We were unable to finish the project while there. However, the work continues on in Pueblecito and walls have now been erected. The progress is exciting.
It is nearly impossible to be in the midst of the Colombians and not walk away with life lessons learned. As one who has been visiting there now for 5 years, I still leave with imprints on my soul and a changed heart, which drives the mission of our work. Putting into words what this particular experience was with my team is a challenge to explain to others. I think one of the most impactful moments was visiting Bajo Grande, to which it takes a motorcycle and a half mile walk to reach.
I was first introduced to this community in December of 2020, and the love I have for them runs so deep. When I first met them, they seemed a little skeptical of me. It was as if they were thinking: “Who is this strange woman coming from so far to be here?” However, it only took moments for their hearts and arms to open up to me as I began to speak with them in Spanish.
All of those communities have hard ways of life, yet they endure and persevere and press forward. I began to dream and to pray that we could do something in that community with the water situation. (At that time, we’d only planned for the Pueblecito village). Long story short, Restoration Park Church raised enough money to provide not just for the Palmito community of Pueblecito, but also for Bajo Grande and a third village! The funds they raised blew me away!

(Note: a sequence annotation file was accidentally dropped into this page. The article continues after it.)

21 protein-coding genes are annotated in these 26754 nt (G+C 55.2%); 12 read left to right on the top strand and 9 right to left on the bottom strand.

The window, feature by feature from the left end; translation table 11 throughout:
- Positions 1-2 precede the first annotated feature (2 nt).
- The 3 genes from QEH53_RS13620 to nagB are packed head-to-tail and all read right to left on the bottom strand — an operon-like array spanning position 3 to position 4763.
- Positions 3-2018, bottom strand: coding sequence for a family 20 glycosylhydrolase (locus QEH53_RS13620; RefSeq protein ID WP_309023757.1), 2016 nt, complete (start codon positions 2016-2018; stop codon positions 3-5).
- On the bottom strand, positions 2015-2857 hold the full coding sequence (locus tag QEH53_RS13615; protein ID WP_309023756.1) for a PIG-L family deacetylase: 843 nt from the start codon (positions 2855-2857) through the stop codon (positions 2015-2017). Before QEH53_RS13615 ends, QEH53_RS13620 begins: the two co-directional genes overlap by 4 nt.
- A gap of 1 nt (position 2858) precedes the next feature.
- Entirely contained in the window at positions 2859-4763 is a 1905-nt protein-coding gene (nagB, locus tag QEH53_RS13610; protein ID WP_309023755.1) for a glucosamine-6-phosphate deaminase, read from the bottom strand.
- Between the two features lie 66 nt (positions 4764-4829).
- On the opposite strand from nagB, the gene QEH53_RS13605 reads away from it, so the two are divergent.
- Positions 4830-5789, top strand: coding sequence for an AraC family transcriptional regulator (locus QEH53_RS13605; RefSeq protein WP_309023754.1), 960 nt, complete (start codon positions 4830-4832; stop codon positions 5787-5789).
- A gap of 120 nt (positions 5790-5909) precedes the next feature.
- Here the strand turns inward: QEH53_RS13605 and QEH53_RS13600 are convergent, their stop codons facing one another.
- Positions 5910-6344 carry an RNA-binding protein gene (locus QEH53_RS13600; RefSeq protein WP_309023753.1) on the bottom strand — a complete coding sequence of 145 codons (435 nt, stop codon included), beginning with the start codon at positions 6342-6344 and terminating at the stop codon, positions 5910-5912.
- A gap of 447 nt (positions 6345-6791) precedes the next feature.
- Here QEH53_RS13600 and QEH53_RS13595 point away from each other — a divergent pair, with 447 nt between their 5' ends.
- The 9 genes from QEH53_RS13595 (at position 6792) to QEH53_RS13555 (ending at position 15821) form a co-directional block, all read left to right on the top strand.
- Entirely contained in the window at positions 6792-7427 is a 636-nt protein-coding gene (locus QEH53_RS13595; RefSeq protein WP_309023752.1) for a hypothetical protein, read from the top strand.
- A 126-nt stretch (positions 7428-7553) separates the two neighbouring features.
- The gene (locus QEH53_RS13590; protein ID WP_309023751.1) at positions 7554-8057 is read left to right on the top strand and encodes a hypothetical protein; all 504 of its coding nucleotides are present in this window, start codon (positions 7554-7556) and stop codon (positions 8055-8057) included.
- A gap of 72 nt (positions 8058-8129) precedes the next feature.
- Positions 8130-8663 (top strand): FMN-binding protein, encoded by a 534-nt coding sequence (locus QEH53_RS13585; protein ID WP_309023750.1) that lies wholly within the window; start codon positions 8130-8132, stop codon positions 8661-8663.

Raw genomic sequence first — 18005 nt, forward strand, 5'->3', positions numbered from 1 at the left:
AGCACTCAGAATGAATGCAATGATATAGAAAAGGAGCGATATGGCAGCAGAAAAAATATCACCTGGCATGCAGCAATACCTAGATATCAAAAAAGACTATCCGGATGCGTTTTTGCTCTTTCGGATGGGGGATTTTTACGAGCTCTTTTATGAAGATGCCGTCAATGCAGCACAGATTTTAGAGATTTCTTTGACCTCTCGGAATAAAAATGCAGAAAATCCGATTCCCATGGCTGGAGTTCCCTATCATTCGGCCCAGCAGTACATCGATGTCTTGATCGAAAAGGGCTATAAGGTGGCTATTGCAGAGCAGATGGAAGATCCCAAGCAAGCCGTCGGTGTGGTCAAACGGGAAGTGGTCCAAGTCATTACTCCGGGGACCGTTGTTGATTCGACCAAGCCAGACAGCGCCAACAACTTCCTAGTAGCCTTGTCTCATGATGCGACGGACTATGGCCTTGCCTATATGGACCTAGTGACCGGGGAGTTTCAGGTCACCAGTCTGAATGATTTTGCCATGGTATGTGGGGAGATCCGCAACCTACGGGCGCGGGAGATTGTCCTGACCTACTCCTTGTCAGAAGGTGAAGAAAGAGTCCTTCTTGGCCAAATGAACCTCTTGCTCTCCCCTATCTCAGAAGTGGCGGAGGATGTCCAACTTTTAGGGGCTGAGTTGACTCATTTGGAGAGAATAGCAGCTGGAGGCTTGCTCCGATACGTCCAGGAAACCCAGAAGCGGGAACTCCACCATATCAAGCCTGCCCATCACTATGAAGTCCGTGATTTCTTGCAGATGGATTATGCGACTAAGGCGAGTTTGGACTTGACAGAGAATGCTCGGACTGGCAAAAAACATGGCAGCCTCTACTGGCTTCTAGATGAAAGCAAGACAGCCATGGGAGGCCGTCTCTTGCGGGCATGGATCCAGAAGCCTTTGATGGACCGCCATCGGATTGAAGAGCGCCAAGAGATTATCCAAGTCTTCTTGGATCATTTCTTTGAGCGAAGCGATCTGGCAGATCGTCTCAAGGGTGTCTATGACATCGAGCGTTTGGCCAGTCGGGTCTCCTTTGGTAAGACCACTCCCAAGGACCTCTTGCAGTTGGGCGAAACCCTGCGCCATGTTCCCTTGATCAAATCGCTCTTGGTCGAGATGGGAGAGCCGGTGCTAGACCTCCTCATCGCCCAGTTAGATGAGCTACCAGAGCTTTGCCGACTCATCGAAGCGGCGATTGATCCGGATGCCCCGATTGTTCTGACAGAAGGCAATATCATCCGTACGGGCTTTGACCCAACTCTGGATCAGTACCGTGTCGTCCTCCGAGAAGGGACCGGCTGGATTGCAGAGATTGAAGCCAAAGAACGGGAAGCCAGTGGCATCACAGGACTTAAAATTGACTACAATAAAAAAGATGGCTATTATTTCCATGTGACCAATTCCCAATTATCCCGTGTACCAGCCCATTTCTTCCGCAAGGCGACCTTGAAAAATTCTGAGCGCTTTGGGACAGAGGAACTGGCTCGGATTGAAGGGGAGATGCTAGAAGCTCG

So, to return there in March and see the process beginning was exciting. This trip, though, I had the opportunity to have my team with me. And this trip, we saw the fruits of that project as a reality. When leaving the village that day, one of the leaders pulled me aside. As he wept, we embraced, and he shared how the clean water will change their community forever. They were so grateful to all the donors who made this dream a reality for them.
Another lady, 27 years old, with her son at her side, grinning ear to ear, shared how the future of her child changed forever for the better, and this gives her the opportunity to keep dreaming for him.
Humbling… there is no other way to say it. The fact is, I didn’t even know this community or these people existed just 6 months ago, and now our paths are forever intertwined. That is amazing. I can’t wait to see what continues to happen as we work with Bajo Grande.
As we wrapped up the week in Palmito, the community loved on us, hugged us, spread gifts on us and cried as we said goodbye. But, it isn’t goodbye. It is simply “until next time.” The projects will continue, helping the community go forward with sustainable ways and we, as a team, will go forward in life with the lessons the Zenú taught us in that week. I am humbled, excited, and emotional to be a small part of this and to work with the board of Footprints with Hope to keep helping the Colombians go forward in life with a hopeful future, one step at a time.